Circulate on Fridays: Biodegradable tyres, the future of fashion and more!

Publication Date: 

Friday, 30 June 2017 - 4:59pm


Seb Egerton-Read

This weekend’s roundup of circular economy related stories includes the “Netflix for fashion”, new biodegradable tyres and much more…

A wheel with no air designed to last as long as the vehicle, a tread that can be “replenished” by a 3D printer with the same performance as a conventional thread, and a tyre that is connected and communicates with the rest of the vehicle. Michelin’s 100% biodegradable concept tyre is about vision and imagination, how dramatic could its hypothetical impact be?

“What if we lived in a world where we didn’t own anything? I’m not talking about giving away all of our possessions and living in a yurt. I mean what if we could still enjoy all of the latest gadgets and appliances we love, and the clothing and furniture we need, but we just paid to use them instead of bought and owned them outright?” Read Nick Lazaridis’ piece about the circular economy and HP’s Instant Ink example on the Huffington Post.

Are algorithms the future of designing and distributing clothing? Fast Company examine the “Netflix of fashion”, a company called Stitch Fix, which connects with customers who fill out a detailed questionnaire about their size, clothing fits, styles, colours and are then part of an online subscription service based on needs. Stitch Fix has to grown to over 5700 employees and has been profitable since 2014, the implications and opportunities to recapture clothing is as yet untapped, but the subscription nature of the service does offer opportunities not afforded to physical retailers.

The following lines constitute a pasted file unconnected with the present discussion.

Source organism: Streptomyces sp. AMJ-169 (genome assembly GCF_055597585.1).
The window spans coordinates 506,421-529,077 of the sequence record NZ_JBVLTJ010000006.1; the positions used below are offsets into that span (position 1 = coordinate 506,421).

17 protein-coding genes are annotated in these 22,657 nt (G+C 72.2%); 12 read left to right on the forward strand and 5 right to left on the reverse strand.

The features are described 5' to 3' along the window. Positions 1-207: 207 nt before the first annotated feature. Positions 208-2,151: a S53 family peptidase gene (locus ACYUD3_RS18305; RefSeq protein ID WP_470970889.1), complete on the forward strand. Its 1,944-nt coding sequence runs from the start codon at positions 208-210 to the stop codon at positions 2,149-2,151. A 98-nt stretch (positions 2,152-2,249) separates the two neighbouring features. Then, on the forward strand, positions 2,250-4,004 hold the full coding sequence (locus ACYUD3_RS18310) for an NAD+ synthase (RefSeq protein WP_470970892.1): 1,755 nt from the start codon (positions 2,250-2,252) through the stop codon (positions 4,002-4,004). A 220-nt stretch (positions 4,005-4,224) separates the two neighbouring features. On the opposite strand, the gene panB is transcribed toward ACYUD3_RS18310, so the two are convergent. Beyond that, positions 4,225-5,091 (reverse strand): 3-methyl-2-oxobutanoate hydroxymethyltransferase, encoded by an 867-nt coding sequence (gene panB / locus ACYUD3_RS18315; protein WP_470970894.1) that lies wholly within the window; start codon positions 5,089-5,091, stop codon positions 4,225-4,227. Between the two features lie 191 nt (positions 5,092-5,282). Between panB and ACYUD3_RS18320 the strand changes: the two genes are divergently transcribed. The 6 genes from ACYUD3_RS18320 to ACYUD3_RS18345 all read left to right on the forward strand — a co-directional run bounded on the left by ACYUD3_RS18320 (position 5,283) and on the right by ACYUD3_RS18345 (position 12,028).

There are also a number of incumbent fashion industry players aiming to shift their business models with a focus on reducing leakage of material into natural systems and the potential to design a different system. Earlier this week, Sustainable Brands highlighted Stella McCartney, C&A and WRAP as examples.

Launch Forth, a maker community and platform born out of Local Motors (the company credited with creating the first 3D printed car), has unveiled a new kind of innovation platform engaging with a 70,000 strong group of “solvers”. The Lead of that project, Elle Shelley, recently addresses the NewCo Shift Forum, and they’ve published a transcript of her talk here.

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